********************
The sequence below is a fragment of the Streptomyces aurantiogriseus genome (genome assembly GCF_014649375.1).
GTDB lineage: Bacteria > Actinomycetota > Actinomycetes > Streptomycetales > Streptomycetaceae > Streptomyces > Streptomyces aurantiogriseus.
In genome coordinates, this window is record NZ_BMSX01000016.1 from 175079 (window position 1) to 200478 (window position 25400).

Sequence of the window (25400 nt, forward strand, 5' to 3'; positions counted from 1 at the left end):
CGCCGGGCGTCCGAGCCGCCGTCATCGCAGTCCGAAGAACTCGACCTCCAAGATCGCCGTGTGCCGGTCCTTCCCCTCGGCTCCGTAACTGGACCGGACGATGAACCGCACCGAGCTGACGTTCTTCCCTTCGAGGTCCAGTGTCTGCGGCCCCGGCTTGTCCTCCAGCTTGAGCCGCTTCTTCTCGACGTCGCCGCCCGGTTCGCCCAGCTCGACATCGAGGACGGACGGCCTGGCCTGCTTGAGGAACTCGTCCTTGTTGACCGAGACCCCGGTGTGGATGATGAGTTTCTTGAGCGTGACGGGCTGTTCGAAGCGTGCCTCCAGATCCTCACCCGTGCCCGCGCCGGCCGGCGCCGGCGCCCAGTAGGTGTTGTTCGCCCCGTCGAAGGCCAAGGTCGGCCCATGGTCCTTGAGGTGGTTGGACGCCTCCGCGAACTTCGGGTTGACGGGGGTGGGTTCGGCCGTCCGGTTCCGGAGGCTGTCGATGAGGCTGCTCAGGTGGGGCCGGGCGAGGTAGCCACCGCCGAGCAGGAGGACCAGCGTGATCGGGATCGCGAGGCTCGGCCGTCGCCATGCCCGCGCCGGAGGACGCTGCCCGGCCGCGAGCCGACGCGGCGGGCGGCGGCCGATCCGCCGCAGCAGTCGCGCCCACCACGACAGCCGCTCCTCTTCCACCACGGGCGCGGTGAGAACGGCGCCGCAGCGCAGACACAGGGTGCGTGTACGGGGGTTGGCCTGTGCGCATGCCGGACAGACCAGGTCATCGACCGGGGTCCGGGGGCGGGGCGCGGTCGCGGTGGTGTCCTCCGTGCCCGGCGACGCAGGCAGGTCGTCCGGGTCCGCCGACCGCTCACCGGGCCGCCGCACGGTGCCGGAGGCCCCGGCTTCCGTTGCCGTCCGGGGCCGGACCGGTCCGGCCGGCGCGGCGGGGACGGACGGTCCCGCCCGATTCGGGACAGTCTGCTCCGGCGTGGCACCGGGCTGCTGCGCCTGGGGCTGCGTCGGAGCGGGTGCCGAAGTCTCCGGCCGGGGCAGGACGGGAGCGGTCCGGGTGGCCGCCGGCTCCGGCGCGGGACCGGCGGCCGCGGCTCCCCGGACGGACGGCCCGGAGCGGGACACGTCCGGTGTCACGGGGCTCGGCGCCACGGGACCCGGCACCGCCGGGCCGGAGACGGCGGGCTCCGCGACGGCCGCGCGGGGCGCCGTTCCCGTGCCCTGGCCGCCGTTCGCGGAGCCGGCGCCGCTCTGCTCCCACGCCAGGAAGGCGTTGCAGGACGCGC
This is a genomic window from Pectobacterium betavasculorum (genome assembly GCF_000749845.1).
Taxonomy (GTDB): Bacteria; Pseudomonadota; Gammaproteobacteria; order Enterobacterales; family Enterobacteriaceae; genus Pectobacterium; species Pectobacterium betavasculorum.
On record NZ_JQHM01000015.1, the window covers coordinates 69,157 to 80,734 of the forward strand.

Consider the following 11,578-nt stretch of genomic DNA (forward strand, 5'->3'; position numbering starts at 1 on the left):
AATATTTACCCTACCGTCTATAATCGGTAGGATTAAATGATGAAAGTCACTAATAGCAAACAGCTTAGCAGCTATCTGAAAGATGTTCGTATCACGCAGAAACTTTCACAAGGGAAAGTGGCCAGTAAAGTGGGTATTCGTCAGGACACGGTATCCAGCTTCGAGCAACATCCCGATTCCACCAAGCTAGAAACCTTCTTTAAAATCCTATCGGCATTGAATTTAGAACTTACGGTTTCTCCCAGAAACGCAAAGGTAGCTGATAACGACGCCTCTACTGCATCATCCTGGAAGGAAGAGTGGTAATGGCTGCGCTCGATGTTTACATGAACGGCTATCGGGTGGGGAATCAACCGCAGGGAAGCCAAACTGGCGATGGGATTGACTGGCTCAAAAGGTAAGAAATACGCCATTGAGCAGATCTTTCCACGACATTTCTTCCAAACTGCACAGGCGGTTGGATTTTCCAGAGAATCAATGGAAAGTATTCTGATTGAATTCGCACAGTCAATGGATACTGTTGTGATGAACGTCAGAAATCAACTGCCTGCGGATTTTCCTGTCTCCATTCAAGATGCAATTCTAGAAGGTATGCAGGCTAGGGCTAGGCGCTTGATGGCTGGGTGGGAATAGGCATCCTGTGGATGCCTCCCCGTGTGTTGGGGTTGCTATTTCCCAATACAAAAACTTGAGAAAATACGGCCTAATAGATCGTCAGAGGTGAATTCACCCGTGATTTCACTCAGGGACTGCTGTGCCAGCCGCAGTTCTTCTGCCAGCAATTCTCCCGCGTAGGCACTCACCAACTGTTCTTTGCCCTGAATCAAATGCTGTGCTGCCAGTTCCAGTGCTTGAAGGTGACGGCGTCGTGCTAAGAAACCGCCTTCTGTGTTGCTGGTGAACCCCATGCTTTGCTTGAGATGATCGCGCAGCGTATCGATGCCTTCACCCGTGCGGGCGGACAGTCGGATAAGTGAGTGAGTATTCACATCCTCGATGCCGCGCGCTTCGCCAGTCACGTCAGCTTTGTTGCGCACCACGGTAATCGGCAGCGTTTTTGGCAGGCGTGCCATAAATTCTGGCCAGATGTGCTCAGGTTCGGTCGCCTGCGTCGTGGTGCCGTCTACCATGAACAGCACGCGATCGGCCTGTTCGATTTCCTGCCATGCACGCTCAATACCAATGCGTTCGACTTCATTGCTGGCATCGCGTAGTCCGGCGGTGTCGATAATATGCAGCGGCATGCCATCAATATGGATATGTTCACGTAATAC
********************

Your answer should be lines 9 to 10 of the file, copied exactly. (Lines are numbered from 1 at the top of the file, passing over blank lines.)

Consider the following 11,578-nt stretch of genomic DNA (forward strand, 5'->3'; position numbering starts at 1 on the left):
AATATTTACCCTACCGTCTATAATCGGTAGGATTAAATGATGAAAGTCACTAATAGCAAACAGCTTAGCAGCTATCTGAAAGATGTTCGTATCACGCAGAAACTTTCACAAGGGAAAGTGGCCAGTAAAGTGGGTATTCGTCAGGACACGGTATCCAGCTTCGAGCAACATCCCGATTCCACCAAGCTAGAAACCTTCTTTAAAATCCTATCGGCATTGAATTTAGAACTTACGGTTTCTCCCAGAAACGCAAAGGTAGCTGATAACGACGCCTCTACTGCATCATCCTGGAAGGAAGAGTGGTAATGGCTGCGCTCGATGTTTACATGAACGGCTATCGGGTGGGGAATCAACCGCAGGGAAGCCAAACTGGCGATGGGATTGACTGGCTCAAAAGGTAAGAAATACGCCATTGAGCAGATCTTTCCACGACATTTCTTCCAAACTGCACAGGCGGTTGGATTTTCCAGAGAATCAATGGAAAGTATTCTGATTGAATTCGCACAGTCAATGGATACTGTTGTGATGAACGTCAGAAATCAACTGCCTGCGGATTTTCCTGTCTCCATTCAAGATGCAATTCTAGAAGGTATGCAGGCTAGGGCTAGGCGCTTGATGGCTGGGTGGGAATAGGCATCCTGTGGATGCCTCCCCGTGTGTTGGGGTTGCTATTTCCCAATACAAAAACTTGAGAAAATACGGCCTAATAGATCGTCAGAGGTGAATTCACCCGTGATTTCACTCAGGGACTGCTGTGCCAGCCGCAGTTCTTCTGCCAGCAATTCTCCCGCGTAGGCACTCACCAACTGTTCTTTGCCCTGAATCAAATGCTGTGCTGCCAGTTCCAGTGCTTGAAGGTGACGGCGTCGTGCTAAGAAACCGCCTTCTGTGTTGCTGGTGAACCCCATGCTTTGCTTGAGATGATCGCGCAGCGTATCGATGCCTTCACCCGTGCGGGCGGACAGTCGGATAAGTGAGTGAGTATTCACATCCTCGATGCCGCGCGCTTCGCCAGTCACGTCAGCTTTGTTGCGCACCACGGTAATCGGCAGCGTTTTTGGCAGGCGTGCCATAAATTCTGGCCAGATGTGCTCAGGTTCGGTCGCCTGCGTCGTGGTGCCGTCTACCATGAACAGCACGCGATCGGCCTGTTCGATTTCCTGCCATGCACGCTCAATACCAATGCGTTCGACTTCATTGCTGGCATCGCGTAGTCCGGCGGTGTCGATAATATGCAGCGGCATGCCATCAATATGGATATGTTCACGTAATAC